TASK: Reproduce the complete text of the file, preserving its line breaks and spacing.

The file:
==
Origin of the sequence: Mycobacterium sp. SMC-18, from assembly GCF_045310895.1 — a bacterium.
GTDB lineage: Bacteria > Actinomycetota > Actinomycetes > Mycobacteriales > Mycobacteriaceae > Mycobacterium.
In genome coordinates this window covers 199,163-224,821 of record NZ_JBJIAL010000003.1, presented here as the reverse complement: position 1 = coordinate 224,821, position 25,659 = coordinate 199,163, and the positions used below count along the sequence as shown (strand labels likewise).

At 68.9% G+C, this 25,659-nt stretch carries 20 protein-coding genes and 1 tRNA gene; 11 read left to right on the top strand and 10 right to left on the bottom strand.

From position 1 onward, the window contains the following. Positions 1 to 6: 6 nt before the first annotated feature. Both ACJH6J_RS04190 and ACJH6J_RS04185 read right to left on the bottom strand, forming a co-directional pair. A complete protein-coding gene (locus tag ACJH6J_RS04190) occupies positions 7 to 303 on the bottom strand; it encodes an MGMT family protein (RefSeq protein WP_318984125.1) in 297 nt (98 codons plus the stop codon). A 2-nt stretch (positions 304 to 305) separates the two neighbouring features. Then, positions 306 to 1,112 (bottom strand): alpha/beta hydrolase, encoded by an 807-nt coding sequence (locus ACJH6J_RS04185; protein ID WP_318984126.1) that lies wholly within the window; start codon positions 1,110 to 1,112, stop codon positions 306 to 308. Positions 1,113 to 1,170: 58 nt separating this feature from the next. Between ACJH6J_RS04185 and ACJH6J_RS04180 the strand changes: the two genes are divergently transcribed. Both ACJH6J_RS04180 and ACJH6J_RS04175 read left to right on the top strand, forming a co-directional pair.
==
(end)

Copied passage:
Origin of the sequence: Mycobacterium sp. SMC-18, from assembly GCF_045310895.1 — a bacterium.
GTDB lineage: Bacteria > Actinomycetota > Actinomycetes > Mycobacteriales > Mycobacteriaceae > Mycobacterium.
In genome coordinates this window covers 199,163-224,821 of record NZ_JBJIAL010000003.1, presented here as the reverse complement: position 1 = coordinate 224,821, position 25,659 = coordinate 199,163, and the positions used below count along the sequence as shown (strand labels likewise).

At 68.9% G+C, this 25,659-nt stretch carries 20 protein-coding genes and 1 tRNA gene; 11 read left to right on the top strand and 10 right to left on the bottom strand.

From position 1 onward, the window contains the following. Positions 1 to 6: 6 nt before the first annotated feature. Both ACJH6J_RS04190 and ACJH6J_RS04185 read right to left on the bottom strand, forming a co-directional pair. A complete protein-coding gene (locus tag ACJH6J_RS04190) occupies positions 7 to 303 on the bottom strand; it encodes an MGMT family protein (RefSeq protein WP_318984125.1) in 297 nt (98 codons plus the stop codon). A 2-nt stretch (positions 304 to 305) separates the two neighbouring features. Then, positions 306 to 1,112 (bottom strand): alpha/beta hydrolase, encoded by an 807-nt coding sequence (locus ACJH6J_RS04185; protein ID WP_318984126.1) that lies wholly within the window; start codon positions 1,110 to 1,112, stop codon positions 306 to 308. Positions 1,113 to 1,170: 58 nt separating this feature from the next. Between ACJH6J_RS04185 and ACJH6J_RS04180 the strand changes: the two genes are divergently transcribed. Both ACJH6J_RS04180 and ACJH6J_RS04175 read left to right on the top strand, forming a co-directional pair.